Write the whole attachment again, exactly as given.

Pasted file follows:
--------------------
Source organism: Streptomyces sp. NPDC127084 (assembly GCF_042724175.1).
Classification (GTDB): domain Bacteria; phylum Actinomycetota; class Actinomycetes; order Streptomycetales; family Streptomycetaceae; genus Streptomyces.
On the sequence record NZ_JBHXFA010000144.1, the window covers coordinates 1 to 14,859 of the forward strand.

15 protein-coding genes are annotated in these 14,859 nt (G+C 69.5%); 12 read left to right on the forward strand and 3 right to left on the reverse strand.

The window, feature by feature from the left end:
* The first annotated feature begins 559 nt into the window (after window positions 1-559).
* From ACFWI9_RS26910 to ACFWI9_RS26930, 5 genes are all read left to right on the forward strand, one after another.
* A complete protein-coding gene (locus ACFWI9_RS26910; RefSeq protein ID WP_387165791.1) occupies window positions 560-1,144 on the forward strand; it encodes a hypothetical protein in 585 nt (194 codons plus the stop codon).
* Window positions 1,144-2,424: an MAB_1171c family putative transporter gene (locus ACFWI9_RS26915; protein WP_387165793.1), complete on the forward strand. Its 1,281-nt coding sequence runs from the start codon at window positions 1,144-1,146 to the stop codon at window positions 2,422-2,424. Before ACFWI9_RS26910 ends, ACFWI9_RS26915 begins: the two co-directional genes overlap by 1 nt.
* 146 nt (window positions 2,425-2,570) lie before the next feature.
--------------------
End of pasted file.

Source organism: Streptomyces sp. NPDC127084 (assembly GCF_042724175.1).
Classification (GTDB): domain Bacteria; phylum Actinomycetota; class Actinomycetes; order Streptomycetales; family Streptomycetaceae; genus Streptomyces.
On the sequence record NZ_JBHXFA010000144.1, the window covers coordinates 1 to 14,859 of the forward strand.

15 protein-coding genes are annotated in these 14,859 nt (G+C 69.5%); 12 read left to right on the forward strand and 3 right to left on the reverse strand.

The window, feature by feature from the left end:
* The first annotated feature begins 559 nt into the window (after window positions 1-559).
* From ACFWI9_RS26910 to ACFWI9_RS26930, 5 genes are all read left to right on the forward strand, one after another.
* A complete protein-coding gene (locus ACFWI9_RS26910; RefSeq protein ID WP_387165791.1) occupies window positions 560-1,144 on the forward strand; it encodes a hypothetical protein in 585 nt (194 codons plus the stop codon).
* Window positions 1,144-2,424: an MAB_1171c family putative transporter gene (locus ACFWI9_RS26915; protein WP_387165793.1), complete on the forward strand. Its 1,281-nt coding sequence runs from the start codon at window positions 1,144-1,146 to the stop codon at window positions 2,422-2,424. Before ACFWI9_RS26910 ends, ACFWI9_RS26915 begins: the two co-directional genes overlap by 1 nt.
* 146 nt (window positions 2,425-2,570) lie before the next feature.